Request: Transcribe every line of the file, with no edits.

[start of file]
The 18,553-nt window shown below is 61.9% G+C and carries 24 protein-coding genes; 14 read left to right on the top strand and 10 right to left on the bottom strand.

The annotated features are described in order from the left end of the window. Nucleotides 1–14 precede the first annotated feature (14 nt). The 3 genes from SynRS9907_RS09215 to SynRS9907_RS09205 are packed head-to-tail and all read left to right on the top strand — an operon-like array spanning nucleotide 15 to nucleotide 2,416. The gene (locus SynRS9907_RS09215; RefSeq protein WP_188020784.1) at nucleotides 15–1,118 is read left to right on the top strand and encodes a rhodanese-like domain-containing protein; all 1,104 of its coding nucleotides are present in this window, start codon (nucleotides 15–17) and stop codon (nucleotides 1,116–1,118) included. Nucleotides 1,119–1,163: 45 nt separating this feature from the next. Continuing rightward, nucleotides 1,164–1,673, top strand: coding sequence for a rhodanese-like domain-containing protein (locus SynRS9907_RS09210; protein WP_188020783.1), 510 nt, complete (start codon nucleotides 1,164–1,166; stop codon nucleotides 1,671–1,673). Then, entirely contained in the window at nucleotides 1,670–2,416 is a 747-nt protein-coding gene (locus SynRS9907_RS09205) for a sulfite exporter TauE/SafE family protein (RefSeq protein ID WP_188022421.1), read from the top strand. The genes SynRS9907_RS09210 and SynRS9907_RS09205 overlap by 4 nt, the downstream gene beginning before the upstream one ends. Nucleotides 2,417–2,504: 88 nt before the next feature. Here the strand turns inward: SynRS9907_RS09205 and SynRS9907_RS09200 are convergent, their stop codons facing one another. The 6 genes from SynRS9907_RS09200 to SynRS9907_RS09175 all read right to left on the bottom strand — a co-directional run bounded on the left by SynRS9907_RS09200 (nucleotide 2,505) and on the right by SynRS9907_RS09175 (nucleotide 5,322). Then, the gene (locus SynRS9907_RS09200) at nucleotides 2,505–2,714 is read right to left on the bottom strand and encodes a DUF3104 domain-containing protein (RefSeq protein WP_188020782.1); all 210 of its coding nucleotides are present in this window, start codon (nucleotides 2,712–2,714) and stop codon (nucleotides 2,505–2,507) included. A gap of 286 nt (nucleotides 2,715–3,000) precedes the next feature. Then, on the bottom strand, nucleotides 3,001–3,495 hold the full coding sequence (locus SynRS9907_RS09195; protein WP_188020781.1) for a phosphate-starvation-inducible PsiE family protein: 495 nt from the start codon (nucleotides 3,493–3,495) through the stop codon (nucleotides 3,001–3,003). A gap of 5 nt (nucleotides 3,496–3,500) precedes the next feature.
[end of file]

The 18,553-nt window shown below is 61.9% G+C and carries 24 protein-coding genes; 14 read left to right on the top strand and 10 right to left on the bottom strand.

The annotated features are described in order from the left end of the window. Nucleotides 1–14 precede the first annotated feature (14 nt). The 3 genes from SynRS9907_RS09215 to SynRS9907_RS09205 are packed head-to-tail and all read left to right on the top strand — an operon-like array spanning nucleotide 15 to nucleotide 2,416. The gene (locus SynRS9907_RS09215; RefSeq protein WP_188020784.1) at nucleotides 15–1,118 is read left to right on the top strand and encodes a rhodanese-like domain-containing protein; all 1,104 of its coding nucleotides are present in this window, start codon (nucleotides 15–17) and stop codon (nucleotides 1,116–1,118) included. Nucleotides 1,119–1,163: 45 nt separating this feature from the next. Continuing rightward, nucleotides 1,164–1,673, top strand: coding sequence for a rhodanese-like domain-containing protein (locus SynRS9907_RS09210; protein WP_188020783.1), 510 nt, complete (start codon nucleotides 1,164–1,166; stop codon nucleotides 1,671–1,673). Then, entirely contained in the window at nucleotides 1,670–2,416 is a 747-nt protein-coding gene (locus SynRS9907_RS09205) for a sulfite exporter TauE/SafE family protein (RefSeq protein ID WP_188022421.1), read from the top strand. The genes SynRS9907_RS09210 and SynRS9907_RS09205 overlap by 4 nt, the downstream gene beginning before the upstream one ends. Nucleotides 2,417–2,504: 88 nt before the next feature. Here the strand turns inward: SynRS9907_RS09205 and SynRS9907_RS09200 are convergent, their stop codons facing one another. The 6 genes from SynRS9907_RS09200 to SynRS9907_RS09175 all read right to left on the bottom strand — a co-directional run bounded on the left by SynRS9907_RS09200 (nucleotide 2,505) and on the right by SynRS9907_RS09175 (nucleotide 5,322). Then, the gene (locus SynRS9907_RS09200) at nucleotides 2,505–2,714 is read right to left on the bottom strand and encodes a DUF3104 domain-containing protein (RefSeq protein WP_188020782.1); all 210 of its coding nucleotides are present in this window, start codon (nucleotides 2,712–2,714) and stop codon (nucleotides 2,505–2,507) included. A gap of 286 nt (nucleotides 2,715–3,000) precedes the next feature. Then, on the bottom strand, nucleotides 3,001–3,495 hold the full coding sequence (locus SynRS9907_RS09195; protein WP_188020781.1) for a phosphate-starvation-inducible PsiE family protein: 495 nt from the start codon (nucleotides 3,493–3,495) through the stop codon (nucleotides 3,001–3,003). A gap of 5 nt (nucleotides 3,496–3,500) precedes the next feature.